I can never quite put my finger on it, but I always get excited when I know I will be fishing for Westslope Cutthroat Trout. There is something to be said for chasing a native fish in their home streams where they have been for thousands of years. Sadly the places where this fish exist are getting smaller and smaller each year and within a 1 hour reach of where I am located they are very few and far between. In fact I have never caught one in my local region and honestly believed it was a bit of a myth for a long time. Well, I set out one evening after work to put that myth to bed.
I believe the entire cutthroat population in my area all exist in the alpine streams and lakes that have natural barriers that prevent other species from entering the system such as large waterfalls. Now how the cutthroat got up there to begin with is beyond me, but who am I to question the power of Mother Nature? I had a creek in mind that I set out to right after work. Okay, I left work early that day, but I was going fishing so it’s not really my fault. The road has seen better days for sure and with the large snow pack and huge run off this year it was pretty torn up. I powered through and ended up at my first location on the creek.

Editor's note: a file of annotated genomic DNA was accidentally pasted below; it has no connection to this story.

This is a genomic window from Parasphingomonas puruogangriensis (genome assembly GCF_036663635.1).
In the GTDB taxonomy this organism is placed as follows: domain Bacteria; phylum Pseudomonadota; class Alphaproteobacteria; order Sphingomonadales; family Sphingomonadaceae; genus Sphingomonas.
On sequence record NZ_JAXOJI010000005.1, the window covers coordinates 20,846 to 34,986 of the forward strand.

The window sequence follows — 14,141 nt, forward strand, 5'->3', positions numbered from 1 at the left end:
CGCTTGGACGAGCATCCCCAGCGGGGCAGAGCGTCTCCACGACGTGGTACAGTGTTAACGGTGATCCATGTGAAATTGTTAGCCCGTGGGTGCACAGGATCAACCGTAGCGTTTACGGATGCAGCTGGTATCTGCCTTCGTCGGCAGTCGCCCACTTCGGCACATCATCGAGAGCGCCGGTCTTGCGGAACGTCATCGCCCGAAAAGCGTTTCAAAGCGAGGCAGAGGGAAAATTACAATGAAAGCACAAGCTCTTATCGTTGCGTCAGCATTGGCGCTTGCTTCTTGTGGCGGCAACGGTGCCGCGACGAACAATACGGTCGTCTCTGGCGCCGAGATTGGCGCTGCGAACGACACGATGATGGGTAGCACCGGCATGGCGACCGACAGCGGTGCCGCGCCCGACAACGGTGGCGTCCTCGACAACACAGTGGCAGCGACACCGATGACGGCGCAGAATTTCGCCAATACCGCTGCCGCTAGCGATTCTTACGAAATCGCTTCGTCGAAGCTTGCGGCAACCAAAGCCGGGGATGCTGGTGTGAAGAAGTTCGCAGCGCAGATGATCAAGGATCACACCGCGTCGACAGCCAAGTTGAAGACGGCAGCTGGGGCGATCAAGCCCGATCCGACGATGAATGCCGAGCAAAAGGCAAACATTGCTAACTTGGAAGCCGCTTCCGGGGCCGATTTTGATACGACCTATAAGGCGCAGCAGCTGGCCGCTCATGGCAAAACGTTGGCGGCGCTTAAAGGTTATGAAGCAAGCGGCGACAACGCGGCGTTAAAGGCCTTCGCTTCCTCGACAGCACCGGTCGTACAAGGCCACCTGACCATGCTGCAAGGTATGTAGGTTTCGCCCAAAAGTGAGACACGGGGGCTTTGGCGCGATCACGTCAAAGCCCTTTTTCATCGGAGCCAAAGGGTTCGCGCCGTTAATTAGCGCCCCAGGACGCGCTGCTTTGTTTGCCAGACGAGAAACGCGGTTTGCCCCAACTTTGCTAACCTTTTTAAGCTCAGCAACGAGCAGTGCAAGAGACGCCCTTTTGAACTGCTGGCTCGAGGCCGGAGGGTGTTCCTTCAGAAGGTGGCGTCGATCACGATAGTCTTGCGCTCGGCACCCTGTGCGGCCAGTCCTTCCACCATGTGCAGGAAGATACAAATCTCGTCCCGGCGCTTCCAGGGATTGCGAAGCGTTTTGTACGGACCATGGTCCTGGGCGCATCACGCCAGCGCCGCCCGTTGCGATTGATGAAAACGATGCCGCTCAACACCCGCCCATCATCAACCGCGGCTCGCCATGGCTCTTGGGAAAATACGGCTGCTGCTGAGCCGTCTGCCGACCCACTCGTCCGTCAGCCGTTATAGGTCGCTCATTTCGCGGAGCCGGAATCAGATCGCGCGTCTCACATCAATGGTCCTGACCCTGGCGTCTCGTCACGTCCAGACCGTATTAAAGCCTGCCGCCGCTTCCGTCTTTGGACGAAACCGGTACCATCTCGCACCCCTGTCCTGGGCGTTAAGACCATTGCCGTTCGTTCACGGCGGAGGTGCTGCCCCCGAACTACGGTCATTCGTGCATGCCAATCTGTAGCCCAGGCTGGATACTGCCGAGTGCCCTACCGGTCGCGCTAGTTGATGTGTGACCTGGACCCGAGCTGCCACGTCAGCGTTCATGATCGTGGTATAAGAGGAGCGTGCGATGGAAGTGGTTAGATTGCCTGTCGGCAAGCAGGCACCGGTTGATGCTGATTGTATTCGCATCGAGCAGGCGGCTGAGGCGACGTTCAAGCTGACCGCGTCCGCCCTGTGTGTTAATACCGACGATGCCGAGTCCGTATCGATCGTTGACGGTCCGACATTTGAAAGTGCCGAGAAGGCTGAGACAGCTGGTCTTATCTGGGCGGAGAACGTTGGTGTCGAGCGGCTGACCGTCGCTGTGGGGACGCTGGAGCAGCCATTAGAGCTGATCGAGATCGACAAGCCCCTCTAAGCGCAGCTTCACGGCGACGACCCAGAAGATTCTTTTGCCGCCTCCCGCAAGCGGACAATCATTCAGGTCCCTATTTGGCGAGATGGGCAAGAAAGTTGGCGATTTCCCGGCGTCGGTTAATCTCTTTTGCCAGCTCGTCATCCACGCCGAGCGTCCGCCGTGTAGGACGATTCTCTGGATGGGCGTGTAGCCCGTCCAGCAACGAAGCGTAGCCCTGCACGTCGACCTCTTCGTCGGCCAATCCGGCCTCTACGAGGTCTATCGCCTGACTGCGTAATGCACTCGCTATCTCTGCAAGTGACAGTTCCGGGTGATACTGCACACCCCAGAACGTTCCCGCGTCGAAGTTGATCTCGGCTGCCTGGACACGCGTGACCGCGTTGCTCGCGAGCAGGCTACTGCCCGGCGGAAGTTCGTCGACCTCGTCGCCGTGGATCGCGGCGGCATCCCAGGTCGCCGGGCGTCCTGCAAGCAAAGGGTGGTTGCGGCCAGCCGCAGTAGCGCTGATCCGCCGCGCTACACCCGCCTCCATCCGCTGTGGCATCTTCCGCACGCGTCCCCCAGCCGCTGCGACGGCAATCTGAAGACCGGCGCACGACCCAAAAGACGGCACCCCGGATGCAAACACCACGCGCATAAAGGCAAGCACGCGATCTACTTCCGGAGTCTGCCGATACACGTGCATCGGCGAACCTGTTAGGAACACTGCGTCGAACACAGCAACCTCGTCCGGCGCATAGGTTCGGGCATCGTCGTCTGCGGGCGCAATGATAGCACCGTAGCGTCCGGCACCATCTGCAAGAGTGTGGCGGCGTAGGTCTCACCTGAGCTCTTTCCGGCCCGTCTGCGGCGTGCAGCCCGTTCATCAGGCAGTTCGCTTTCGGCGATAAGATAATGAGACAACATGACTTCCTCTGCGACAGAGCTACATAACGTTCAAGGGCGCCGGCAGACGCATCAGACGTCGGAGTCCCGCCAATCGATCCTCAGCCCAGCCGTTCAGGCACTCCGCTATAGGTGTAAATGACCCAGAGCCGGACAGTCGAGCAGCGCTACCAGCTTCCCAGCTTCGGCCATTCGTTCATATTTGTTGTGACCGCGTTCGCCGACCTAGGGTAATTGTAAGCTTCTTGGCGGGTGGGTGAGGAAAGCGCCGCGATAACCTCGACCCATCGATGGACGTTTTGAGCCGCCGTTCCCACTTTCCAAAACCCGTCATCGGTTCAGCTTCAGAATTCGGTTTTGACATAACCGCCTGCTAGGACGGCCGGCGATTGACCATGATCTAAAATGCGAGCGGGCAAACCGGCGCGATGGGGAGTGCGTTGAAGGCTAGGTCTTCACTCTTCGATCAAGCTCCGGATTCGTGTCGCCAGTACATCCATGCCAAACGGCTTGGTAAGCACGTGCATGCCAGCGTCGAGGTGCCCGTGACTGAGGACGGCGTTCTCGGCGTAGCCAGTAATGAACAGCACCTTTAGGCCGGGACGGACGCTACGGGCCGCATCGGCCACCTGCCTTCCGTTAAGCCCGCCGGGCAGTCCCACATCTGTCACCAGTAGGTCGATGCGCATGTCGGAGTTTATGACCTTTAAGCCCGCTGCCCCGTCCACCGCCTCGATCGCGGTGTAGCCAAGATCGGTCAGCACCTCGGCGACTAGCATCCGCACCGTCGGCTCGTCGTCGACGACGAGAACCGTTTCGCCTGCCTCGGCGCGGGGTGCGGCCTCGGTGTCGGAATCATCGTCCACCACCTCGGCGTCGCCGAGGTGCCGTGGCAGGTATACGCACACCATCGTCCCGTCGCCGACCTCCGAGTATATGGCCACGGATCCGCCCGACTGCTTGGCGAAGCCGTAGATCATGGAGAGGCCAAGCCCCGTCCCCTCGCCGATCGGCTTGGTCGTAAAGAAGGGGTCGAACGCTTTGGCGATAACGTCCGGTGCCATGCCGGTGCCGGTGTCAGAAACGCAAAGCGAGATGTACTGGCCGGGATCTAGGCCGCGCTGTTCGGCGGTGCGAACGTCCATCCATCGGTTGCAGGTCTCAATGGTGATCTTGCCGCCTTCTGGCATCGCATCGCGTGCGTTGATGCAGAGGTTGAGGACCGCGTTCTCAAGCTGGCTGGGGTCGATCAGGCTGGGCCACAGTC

Needless to say there was way more water coming down the creek than I had imagined there would be. The pools that I thought would be there were churning white water reigning terror on whatever may have been lying beneath. So I continued on my merry little way up the dirt road until I reached the lake at the top.
The lake was like glass and the sun was still out shining down on it all. When I arrived at the water’s edge I could already see fish jumping all over the place. None of them monsters, but they all seemed eager to eat anything that touched the water. I had a small beetle pattern on my 3wt from a previous weekend fishing with my brother so I started with that, they liked it! As the evening progressed they stopped hitting the surface for a little bit so I switched to an olive hare’s ear with an orange bead because why not? I fished this under an indicator and all the fish seemed to enjoy it as well. The sun had finally made its way behind the mountains and the fish started jumping again, so I went with a #18 elk hair caddis. The fish really didn’t seem picky on my fly choices at all as the caddis worked as well.
Fishing in the alpine is always fun as the fish just seem far less picky than down in the valley bottoms. They may not always be as large as the ones down below, but when you lose count after an hour it sure makes up for it. It’s also safe to say that the myth has been officially busted and I can rest assured there are cutthroat in my backyard.